Cooper: Yes. They show that the ear has a particular sensitivity to the rate of modulation around 4 Hz and that the modulation has an excellent correlation between speech and hearing system.
Q: So acousticians have had knowledge of modulation for a while? Does this modulation cause a greater degree of annoyance?
Cooper: Correct. Leventhal (in the UK) provided a report in 2004 (for DEFRA) that cited work by Bradley (in 1994) on modulation of low frequency broad band noise at an infrasound rate to significantly increase the annoyance of the broad band noise. But it seems to have been ignored. Leventhal has stated in his evidence in Australia (a long time ago) that in relation to annoyance of wind farms, it is not infrasound but modulation of low frequency.
Q: Doesn’t this tie in with Rand and Ambrose’s work at Falmouth, where the issue was the pressure pulsations occurring at an infrasound rate?
Cooper: Yes and this ties in with Prof Salt’s work on the inner ear. My pulsation analysis concept came after Prof Salt’s work using pure tones. So can Prof Salt’s work show the mechanism where the ear can respond to the fluctuations – being modulation at an infrasound rate.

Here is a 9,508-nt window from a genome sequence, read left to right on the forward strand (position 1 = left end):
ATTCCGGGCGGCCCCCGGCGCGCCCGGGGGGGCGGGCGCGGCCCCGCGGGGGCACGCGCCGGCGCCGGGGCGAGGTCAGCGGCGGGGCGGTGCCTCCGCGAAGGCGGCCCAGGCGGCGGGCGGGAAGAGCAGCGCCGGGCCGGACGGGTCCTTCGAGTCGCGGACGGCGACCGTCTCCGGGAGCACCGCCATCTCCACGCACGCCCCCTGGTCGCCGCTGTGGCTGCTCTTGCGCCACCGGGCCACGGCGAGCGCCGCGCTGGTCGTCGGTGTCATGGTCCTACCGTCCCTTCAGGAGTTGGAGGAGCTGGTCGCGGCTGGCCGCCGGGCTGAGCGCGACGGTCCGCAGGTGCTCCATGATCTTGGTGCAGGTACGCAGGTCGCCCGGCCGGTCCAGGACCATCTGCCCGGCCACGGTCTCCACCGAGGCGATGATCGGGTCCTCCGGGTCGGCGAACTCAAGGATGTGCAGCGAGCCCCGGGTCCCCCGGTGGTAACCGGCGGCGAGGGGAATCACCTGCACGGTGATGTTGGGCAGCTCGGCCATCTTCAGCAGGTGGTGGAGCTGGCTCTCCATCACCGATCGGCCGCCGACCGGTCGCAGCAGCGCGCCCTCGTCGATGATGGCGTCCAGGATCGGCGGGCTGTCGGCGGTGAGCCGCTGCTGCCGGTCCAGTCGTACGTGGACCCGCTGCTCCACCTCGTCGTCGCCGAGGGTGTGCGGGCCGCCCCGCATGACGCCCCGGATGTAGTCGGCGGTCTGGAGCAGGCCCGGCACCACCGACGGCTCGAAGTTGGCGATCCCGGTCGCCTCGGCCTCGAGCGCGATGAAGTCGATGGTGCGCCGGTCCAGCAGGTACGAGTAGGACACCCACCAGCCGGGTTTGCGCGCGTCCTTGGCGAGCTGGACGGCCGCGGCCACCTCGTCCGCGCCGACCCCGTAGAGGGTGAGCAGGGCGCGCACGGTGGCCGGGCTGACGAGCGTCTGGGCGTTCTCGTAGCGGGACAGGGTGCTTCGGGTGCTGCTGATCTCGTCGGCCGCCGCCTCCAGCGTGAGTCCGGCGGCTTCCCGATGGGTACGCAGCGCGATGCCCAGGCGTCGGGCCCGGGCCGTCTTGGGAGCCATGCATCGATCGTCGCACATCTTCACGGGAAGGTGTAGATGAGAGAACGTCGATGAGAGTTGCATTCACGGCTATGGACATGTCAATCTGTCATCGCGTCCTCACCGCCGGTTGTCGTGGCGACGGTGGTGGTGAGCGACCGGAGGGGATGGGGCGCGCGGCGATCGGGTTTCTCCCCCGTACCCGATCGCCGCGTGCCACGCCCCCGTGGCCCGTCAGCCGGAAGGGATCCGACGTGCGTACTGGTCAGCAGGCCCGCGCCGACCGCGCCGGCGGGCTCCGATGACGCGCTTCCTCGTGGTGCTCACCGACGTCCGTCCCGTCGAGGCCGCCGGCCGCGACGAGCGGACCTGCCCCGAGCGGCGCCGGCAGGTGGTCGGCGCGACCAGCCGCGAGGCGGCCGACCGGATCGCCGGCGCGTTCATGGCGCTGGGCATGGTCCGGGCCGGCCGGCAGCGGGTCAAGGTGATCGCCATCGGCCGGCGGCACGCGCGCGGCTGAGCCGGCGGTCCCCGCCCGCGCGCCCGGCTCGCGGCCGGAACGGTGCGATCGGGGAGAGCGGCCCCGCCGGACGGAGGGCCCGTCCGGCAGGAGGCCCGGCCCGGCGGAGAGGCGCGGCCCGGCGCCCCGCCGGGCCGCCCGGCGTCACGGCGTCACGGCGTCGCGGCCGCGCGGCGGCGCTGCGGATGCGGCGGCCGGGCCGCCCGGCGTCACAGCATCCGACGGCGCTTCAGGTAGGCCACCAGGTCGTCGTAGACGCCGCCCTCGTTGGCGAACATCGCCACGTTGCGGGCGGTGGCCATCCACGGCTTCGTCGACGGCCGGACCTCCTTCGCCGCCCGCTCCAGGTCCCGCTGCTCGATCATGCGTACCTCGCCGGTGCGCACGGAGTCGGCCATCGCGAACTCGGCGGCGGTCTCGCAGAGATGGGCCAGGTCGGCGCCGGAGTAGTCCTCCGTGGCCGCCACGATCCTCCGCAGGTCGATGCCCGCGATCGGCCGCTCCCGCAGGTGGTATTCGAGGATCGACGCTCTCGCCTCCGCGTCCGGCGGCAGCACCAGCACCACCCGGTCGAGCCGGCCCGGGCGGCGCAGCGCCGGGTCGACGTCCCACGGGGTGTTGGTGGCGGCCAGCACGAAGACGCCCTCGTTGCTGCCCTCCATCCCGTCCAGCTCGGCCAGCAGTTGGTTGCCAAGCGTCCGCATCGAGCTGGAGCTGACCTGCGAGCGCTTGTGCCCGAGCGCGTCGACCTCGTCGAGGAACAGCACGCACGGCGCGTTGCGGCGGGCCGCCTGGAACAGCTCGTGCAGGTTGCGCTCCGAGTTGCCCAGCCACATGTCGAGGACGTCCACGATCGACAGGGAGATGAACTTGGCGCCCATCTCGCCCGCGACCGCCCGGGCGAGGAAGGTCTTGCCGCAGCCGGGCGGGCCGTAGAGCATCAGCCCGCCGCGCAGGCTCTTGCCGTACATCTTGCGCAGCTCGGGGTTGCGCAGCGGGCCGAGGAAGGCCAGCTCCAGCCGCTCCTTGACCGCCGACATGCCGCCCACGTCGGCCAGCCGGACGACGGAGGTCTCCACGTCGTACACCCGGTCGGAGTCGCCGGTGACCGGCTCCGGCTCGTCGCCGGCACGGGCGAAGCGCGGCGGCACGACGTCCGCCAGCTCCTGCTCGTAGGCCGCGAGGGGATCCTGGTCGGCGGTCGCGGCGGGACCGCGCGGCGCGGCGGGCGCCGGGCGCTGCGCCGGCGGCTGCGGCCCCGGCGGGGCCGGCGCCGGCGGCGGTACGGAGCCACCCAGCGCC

Q: In the UK there has been a discussion on excessive AM giving rise to a greater level of disturbance, but it uses the dB(A) value which as discussed above is not really AM?
Cooper: Right. What they have used is the modulation of the dB(A) level at an infrasound rate. It is simply incorrect terminology. Being an electrical engineer first permits me to understand AM and filter theory.
Q: Your AM paper discusses a modification of one format for deriving AM used in the UK and the Modulation Index.
Cooper: Yes. A number of years ago we developed a method to show the variation in the wind turbine signal over time that showed the pulsations, amplitude modulation and frequency modulation. It helped acousticians understand the time varying nature of the signal. In the synthesis paper there is a link back to our website that has examples of narrow band and 1/3 octave band “movies”.